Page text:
#communityovereverything: Meet Rob Rennaker

I don’t know about you, but I love learning new things about those around me. And its honestly one of my favorite parts about building and growing our CityCentral community. Everyone has a great story to tell. That’s also why I love our Community over Everything campaign. This time, I got to sit down with Rob Rennaker with Konan Medical USA. Rob has worn many different hats throughout his career, from five years in the Marine Corp, a college professor, to becoming the VP of engineering and innovation with Konan Medical USA. Rob and his colleague Nate work on Konan Medical USA’s research and development team. Their job is to develop new technologies that innovate ophthalmology equipment and automate detection of diseases associated with the eyes.  During our conversation, Rob gave us a little insight into how he got started with biomedical engineering, talked a little about the projects he’s working on and gave us some advice on how to succeed in the industry. 

Inspired by the Discovery Channel

Rob has had a long career and done a lot of different things over the years. He spent 5 years in the Marine Corps working on CH46 helicopters and when he got out, he started an electrical engineering program at the University of Central Florida. During his time at UCF, Rob was inspired by a show on the Discovery channel. Rob said, “While I was there, I saw a show on the Discovery channel called The Operation where they were doing hip implants and left ventricle assist devices to help with heart failure. That’s what I really wanted to do, so I switched from electrical engineering to biomedical engineering.” And the rest was history! (just kidding) Rob went from Florida to Arizona to continue his studies in biomedical engineering. While at Arizona State University, he received a Whitaker Fellowship for biomedical engineering, and worked on his PHD from 1999-2002. After finishing his PhD, Rob took a job at the University of Oklahoma where he taught mechanical engineering and was part of the biomedical engineering program for almost 7 years. In 2009, Rob moved to UT Dallas to work on Targeted Plasticity  which is a focus of one of his several start-up companies Xnerve Medical.  One of the technology he worked on at the same time was called the Neurotriage System, and it was designed to look at the eyes response to light to detect a concussion or brain impairments. And the idea was to be able to diagnose a football or soccer player right there on the side of the field based on how their eye were able to detect objects. This is project is what led Rob to working with Konan Medical USA, where he is currently working on commercializing three other systems.

Current systems are very subjective

You know when you go to the eye doctor and they have you stare into a dark abyss and click a button when you see a light? Those systems are incredibly subjective. You can think you’ve seen a light and not actually see one because they are testing at the limit of what you can see. Well, one of the projects that Rob is able to share with us is called, OFA-Objective Field Analyzer. This device uses pupillary response to detect whether or not your different parts of your eyes can see light properly. So instead of relying on someone being alert and pushing a button, the OFA device records the pupil’s response to light. Rob’s work with Konan Medical strives to get rid of these subjective measures and use objective measures. Rob said, “Everything we’re doing is trying to automate those measurements, so somebody isn’t guessing, we are measuring the brain’s response to light.” The OFA system will revolutionize this product market and make Konan Medical USA a leader in this area.  It will reduce a 30 minute test per eye to less than 9 minutes for both eyes and it will be much more reliable.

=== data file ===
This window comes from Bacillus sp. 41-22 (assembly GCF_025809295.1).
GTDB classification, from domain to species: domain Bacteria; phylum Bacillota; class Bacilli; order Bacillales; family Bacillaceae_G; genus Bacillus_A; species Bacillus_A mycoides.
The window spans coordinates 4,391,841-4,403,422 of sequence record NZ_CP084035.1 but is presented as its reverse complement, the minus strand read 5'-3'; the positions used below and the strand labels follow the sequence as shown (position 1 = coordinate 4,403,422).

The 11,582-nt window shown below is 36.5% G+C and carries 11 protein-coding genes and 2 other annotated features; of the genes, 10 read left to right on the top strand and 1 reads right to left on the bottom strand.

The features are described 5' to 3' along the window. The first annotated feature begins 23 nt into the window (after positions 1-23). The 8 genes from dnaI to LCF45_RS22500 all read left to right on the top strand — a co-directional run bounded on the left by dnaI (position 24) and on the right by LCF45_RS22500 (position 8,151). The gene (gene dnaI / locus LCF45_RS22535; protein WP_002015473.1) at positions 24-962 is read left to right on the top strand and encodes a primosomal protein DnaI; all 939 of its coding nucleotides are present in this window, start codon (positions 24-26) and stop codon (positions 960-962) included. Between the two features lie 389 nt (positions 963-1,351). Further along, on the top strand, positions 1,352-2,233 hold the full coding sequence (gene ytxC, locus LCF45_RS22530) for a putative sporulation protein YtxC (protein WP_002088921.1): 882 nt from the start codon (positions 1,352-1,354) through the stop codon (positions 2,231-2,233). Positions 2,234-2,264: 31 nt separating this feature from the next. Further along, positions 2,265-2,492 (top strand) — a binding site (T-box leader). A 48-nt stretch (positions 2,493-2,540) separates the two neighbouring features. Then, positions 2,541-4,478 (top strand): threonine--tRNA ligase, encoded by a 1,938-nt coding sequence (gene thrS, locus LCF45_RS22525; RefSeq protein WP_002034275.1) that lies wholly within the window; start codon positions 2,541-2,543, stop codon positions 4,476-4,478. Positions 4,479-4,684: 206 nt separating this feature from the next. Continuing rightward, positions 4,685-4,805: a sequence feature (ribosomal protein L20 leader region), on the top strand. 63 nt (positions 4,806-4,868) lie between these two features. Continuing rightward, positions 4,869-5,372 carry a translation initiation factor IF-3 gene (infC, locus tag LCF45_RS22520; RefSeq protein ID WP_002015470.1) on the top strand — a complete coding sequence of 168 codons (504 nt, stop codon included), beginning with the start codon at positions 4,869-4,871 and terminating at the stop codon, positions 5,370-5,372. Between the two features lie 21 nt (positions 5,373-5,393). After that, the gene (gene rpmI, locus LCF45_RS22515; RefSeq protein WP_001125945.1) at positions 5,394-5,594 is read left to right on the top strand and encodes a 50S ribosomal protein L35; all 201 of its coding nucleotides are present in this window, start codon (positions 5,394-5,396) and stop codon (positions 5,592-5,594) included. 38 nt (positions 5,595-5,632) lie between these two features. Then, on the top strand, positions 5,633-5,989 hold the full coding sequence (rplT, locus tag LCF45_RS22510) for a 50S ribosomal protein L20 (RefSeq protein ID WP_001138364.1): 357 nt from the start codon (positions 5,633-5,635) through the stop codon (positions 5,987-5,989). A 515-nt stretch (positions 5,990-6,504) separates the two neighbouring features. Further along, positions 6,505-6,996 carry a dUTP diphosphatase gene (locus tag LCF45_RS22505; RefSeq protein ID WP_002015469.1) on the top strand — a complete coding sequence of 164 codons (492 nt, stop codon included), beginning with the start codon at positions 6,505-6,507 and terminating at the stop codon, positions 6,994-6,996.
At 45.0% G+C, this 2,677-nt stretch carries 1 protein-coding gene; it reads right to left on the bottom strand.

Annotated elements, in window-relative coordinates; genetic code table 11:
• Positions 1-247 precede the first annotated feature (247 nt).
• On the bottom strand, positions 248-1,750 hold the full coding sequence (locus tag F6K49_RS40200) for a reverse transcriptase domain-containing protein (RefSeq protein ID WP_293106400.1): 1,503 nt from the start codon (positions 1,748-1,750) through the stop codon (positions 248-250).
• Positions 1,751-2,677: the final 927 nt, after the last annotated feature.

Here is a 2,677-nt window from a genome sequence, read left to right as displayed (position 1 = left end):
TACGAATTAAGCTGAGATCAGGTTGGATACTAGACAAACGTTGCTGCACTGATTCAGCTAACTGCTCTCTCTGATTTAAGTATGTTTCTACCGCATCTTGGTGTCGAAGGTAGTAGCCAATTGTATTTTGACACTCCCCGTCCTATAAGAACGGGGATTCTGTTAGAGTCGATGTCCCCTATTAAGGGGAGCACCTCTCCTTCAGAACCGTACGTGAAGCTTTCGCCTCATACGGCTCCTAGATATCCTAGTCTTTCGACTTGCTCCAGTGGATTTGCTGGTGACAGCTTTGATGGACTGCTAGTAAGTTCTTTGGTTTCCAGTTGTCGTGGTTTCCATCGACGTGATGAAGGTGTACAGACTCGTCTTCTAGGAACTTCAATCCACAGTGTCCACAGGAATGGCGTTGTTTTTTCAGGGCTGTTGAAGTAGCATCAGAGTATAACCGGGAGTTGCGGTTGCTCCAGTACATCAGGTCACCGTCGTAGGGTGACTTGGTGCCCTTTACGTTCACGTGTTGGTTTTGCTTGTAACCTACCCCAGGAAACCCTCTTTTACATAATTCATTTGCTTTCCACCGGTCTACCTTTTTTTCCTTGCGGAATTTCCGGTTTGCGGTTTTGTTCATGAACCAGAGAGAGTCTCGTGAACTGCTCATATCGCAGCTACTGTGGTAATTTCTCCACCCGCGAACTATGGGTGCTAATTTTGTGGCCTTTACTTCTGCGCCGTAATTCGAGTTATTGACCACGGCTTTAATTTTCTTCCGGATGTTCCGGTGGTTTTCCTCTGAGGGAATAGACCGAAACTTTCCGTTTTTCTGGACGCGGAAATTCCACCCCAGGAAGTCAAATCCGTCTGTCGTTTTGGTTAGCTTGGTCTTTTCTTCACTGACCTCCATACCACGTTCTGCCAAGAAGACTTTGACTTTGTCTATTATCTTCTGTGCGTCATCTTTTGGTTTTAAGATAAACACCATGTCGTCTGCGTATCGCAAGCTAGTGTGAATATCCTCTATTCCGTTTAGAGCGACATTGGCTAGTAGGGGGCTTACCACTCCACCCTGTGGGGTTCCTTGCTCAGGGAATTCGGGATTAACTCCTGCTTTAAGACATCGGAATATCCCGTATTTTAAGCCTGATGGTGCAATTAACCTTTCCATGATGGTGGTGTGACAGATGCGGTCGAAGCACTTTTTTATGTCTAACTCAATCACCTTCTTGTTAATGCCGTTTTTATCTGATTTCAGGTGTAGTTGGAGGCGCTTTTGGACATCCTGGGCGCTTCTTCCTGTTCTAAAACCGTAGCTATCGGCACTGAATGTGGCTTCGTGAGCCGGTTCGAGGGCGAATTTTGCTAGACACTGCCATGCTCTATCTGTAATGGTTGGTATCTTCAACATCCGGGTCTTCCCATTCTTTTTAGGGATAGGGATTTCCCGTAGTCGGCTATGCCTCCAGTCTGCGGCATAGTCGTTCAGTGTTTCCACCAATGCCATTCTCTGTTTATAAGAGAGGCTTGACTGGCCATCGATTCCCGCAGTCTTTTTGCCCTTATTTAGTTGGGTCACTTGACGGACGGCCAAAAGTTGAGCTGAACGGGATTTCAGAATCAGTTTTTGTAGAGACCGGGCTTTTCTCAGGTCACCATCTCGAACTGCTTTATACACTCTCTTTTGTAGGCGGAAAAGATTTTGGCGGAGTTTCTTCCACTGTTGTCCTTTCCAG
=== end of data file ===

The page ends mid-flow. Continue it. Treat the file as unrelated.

Improving quality of life

One of my favorite questions to ask our members is “What is the most rewarding part of your job?” I love hearing why their work or business is their passion. Most of the time, that passion is for people, specifically helping people. Rob shared this with me, “The most rewarding part of my job is knowing that the work I do is going to help people. If I can create technologies that detect early onset glaucoma or a brain impairment and get them off the field before they really get hurt we can prevent injury, slow down disease and provide tools for proving new therapies work.  The goal is to use advanced engineering solutions to transform health care and improve the quality of life for people.” The driving force behind Rob’s whole life has been making choices that he thought were going to help other people.

It’s all about hard work

When starting a career or a business, there is always a learning curve. That learning curve provides opportunities for receiving advice from peers, mentors, and experts in the industry. Rob shared that hard work is at the center of his philosophy. Rob said, “You can be the smartest person in the room, you can be brilliant, but if you’re not strategic and hardworking, it doesn’t matter.” In his industry, working with technology and products, you have to work hard, but you also have to work smart. Rob spoke with me about Simon Sinek and his teaching about having an “infinite mindset”, and “what’s your why”. In business, you have to create trust and collaboration among a team, or you’re going to lose team members. Building trust ensures a strong bond between team members and creates a safe environment for innovation and collaboration. “Without trust you will have a revolving door of talent that drains everyone. “

We want to thank Rob for taking the time to speak with us. We love having the Konan Medical USA as part of our community and we can’t wait to see the incredible work that they continue to do

Katy Harrington
Katy Harrington
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